As some Baltimore Orioles fans complained about protests around the death of Freddie Gray, a black man who suffered a fatal spine injury while in police custody, the team’s chief operating officer countered with a series of tweets expressing larger concerns about the plight of poor Americans. John P. Angelos, the Orioles COO and the son of the team’s owner, published the tweets Saturday night in response to a local radio broadcaster who had complained that the protests, which had shut down Camden Yards while the Orioles were still playing, were inconveniencing fans and other Baltimore residents.
While Angelos expressed a preference for peaceful protest, he tweeted that his greater concern was the loss of jobs, “economic devastation,” and an “ever-more militarized” law enforcement that has primarily targeted and affected “an unfairly impoverished population,” particularly in urban areas like Baltimore (the Baltimore Sun has a full transcript of the tweets).
He continued: “The innocent working families of all backgrounds whose lives and dreams have been cut short by excessive violence, surveillance, and other abuses of the Bill of Rights by government pay the true price, and ultimate price, and one that far exceeds the importances of any kids’ game played tonight, or ever, at Camden Yards. We need to keep in mind people are suffering and dying around the U.S., and while we are thankful no one was injured at Camden Yards, there is a far bigger picture for poor Americans in Baltimore and everywhere who don’t have jobs and are losing economic civil and legal rights, and this makes inconvenience at a ballgame irrelevant in light of the needless suffering government is inflicting upon ordinary Americans.”
Angelos did not directly mention race in his statement, though Orioles centerfielder Adam Jones, one of the team’s two African American starters, did in post-game comments Saturday. But his words do tie into problems that have been highlighted in ever-more frequent protests of police killings of black men like Gray, including the militarization of police and law enforcement bodies and long-standing economic problems facing those communities. In Baltimore and elsewhere, the media has described these and other protests as “violent” even when police conduct wasn’t similarly scrutinized — as if the protests are more violent than police who injure and kill with impunity — while sports fans and others have treated demonstrations as inconveniences to their daily lives. In St. Louis, for instance, Cardinals fans taunted those protesting the death of Mike Brown and told protesters to “get a job”; in Baltimore, Orioles fans and local bar-goers confronted protesters outside Camden Yards with similar disdain.
Those frames and those confrontations, however, leave little room for even the brief consideration of the problems and the resulting attitudes that precede demonstrations like these. They don’t allow for the possibility that these are not one-off responses to problems in a single city or community. As Jones stated Saturday, what happened to Gray “can happen in any other city. An African American is an African American.” The injustice of police violence and surveillance, the targeting of poor (and primarily minority) communities as means of government revenue, the deep segregation and lack of economic opportunity that pervade urban (and again, primarily minority) communities most perniciously, and other issues that have received more attention throughout these demonstrations are not new problems facing the country or its cities. For black communities the problems are older than even the four decades Angelos acknowledges, and Baltimore is no different.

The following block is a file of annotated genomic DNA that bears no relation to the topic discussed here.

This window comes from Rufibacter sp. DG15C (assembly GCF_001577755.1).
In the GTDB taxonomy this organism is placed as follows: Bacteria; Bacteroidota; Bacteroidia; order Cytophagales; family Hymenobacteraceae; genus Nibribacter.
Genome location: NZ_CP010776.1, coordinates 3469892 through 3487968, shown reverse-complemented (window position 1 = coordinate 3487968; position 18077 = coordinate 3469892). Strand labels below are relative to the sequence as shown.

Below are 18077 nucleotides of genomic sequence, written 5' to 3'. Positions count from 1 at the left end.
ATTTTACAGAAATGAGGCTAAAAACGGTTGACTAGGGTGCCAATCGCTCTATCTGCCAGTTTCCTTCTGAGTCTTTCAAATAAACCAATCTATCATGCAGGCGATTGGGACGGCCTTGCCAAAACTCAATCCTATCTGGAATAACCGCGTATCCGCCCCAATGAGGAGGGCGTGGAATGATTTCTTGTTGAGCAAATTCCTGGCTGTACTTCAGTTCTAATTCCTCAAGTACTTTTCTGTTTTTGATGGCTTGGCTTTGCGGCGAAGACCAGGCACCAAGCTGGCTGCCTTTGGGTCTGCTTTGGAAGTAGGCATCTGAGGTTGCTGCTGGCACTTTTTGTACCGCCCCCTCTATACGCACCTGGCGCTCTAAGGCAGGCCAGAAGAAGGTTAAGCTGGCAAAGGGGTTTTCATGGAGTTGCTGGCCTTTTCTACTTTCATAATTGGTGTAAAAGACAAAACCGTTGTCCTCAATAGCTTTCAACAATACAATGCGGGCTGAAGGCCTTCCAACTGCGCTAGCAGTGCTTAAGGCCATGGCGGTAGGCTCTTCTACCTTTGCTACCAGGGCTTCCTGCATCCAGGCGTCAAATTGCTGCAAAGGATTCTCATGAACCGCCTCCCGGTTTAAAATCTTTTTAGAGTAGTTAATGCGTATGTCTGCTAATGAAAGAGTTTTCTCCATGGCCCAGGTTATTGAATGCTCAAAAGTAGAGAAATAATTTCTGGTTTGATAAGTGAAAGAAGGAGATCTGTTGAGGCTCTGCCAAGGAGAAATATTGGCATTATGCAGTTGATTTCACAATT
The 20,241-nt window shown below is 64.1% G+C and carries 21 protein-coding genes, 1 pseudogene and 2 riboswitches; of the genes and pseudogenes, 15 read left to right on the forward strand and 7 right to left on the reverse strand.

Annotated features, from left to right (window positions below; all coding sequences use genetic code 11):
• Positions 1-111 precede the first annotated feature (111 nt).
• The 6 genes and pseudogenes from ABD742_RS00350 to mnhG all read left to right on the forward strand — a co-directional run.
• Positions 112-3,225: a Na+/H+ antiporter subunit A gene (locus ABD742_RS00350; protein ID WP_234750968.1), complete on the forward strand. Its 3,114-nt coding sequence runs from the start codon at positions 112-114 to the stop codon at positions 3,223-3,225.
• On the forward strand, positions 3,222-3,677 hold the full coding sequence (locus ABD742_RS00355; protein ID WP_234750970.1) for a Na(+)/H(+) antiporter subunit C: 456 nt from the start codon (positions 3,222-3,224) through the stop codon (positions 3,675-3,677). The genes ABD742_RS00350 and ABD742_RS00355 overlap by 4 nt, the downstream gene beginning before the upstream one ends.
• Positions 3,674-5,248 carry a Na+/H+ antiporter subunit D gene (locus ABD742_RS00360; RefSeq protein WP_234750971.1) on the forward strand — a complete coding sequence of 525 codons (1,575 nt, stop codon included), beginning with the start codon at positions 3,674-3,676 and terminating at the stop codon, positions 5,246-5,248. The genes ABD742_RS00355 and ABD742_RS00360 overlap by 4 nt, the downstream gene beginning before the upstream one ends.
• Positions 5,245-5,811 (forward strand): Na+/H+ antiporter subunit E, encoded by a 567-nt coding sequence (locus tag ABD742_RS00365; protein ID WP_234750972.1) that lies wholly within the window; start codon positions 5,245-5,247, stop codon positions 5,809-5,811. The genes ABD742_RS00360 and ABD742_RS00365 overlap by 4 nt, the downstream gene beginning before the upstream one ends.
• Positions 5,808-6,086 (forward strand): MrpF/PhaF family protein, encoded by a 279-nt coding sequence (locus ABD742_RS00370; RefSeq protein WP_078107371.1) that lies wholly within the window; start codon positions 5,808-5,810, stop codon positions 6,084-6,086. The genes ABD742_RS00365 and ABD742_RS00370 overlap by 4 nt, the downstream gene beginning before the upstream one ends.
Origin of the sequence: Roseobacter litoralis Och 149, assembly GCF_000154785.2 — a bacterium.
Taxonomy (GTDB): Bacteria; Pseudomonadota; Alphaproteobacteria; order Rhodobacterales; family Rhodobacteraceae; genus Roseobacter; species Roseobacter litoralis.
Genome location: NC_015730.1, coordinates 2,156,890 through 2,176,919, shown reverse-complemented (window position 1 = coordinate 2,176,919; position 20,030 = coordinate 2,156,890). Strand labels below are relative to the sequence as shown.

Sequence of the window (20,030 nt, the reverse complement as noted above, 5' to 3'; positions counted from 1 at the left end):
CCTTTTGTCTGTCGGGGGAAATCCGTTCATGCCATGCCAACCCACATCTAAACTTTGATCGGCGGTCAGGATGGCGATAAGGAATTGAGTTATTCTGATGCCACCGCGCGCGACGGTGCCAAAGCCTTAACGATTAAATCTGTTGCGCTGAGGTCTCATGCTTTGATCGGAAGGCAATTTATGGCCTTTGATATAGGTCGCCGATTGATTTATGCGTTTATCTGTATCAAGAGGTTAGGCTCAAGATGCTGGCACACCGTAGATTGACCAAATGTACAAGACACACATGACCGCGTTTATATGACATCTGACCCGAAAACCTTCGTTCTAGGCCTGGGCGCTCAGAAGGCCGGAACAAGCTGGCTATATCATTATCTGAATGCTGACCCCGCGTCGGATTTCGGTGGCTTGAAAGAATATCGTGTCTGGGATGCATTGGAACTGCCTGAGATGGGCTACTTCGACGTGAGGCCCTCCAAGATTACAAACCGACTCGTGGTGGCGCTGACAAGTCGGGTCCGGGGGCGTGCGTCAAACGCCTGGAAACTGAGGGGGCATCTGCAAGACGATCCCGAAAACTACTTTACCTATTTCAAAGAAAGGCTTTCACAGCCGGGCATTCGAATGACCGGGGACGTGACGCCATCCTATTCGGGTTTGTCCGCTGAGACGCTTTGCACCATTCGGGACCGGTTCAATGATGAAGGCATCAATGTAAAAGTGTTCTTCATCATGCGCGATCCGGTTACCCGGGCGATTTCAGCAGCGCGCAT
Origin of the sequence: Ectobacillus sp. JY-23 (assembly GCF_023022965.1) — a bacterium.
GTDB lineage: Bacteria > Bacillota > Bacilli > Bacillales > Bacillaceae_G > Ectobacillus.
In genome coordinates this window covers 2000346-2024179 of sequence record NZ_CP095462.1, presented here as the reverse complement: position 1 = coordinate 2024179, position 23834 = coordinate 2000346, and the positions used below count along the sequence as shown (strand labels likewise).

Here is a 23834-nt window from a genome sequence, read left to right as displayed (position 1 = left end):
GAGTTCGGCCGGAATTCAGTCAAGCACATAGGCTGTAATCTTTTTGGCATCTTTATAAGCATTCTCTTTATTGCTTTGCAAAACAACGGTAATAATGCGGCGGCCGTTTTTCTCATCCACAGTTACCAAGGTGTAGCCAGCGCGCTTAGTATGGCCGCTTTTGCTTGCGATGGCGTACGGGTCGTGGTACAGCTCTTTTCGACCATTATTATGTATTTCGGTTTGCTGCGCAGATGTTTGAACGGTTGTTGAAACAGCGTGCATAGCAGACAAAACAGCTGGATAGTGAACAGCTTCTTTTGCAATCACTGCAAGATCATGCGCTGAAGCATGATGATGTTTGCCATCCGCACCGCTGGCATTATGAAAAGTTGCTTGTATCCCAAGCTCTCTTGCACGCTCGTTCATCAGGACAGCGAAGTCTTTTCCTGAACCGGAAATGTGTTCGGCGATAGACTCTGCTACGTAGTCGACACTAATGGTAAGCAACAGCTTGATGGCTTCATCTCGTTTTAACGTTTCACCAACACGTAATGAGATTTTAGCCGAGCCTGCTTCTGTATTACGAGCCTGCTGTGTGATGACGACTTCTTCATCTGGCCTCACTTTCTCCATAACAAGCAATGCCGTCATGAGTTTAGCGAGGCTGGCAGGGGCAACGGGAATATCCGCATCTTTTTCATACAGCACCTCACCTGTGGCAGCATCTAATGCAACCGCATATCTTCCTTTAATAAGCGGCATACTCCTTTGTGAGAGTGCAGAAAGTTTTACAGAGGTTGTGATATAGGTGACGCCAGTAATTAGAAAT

And decades, or more, without change through means that do not require taking to the streets have perhaps, in the minds of the demonstrators, left no other option. Peaceful protest, as Angelos notes, is preferable in nearly every instance, and despite media reports that typically focused on spates of “violence,” the demonstrations in Baltimore were primarily peaceful. But even to the extent they weren’t, it’s worth considering why. “Riot,” as Martin Luther King Jr. once said, “is the language of the unheard,” the result of “intolerable conditions that exist in our society” that “cause individuals to feel that they have no other alternative than to engage in violent rebellions to get attention.”
Angelos, who cited King in his initial tweets but has not commented otherwise, seems to get that; at the least, he is making an attempt to consider the deep frustrations and reasons that underlie these types of demonstrations, and to put them, their portrayals, and the resulting “inconveniences” in a proper context. This is different, maybe even shocking, given that unlike other shows of solidarity and support from the sports world it is not coming from a player but from an executive with a presumed stake in peace and order around the ballpark in which his team plays. But in light of the deep-seated injustices driving the protests outside Camden Yards, Angelos is right that minor inconveniences to baseball fans could hardly be more irrelevant.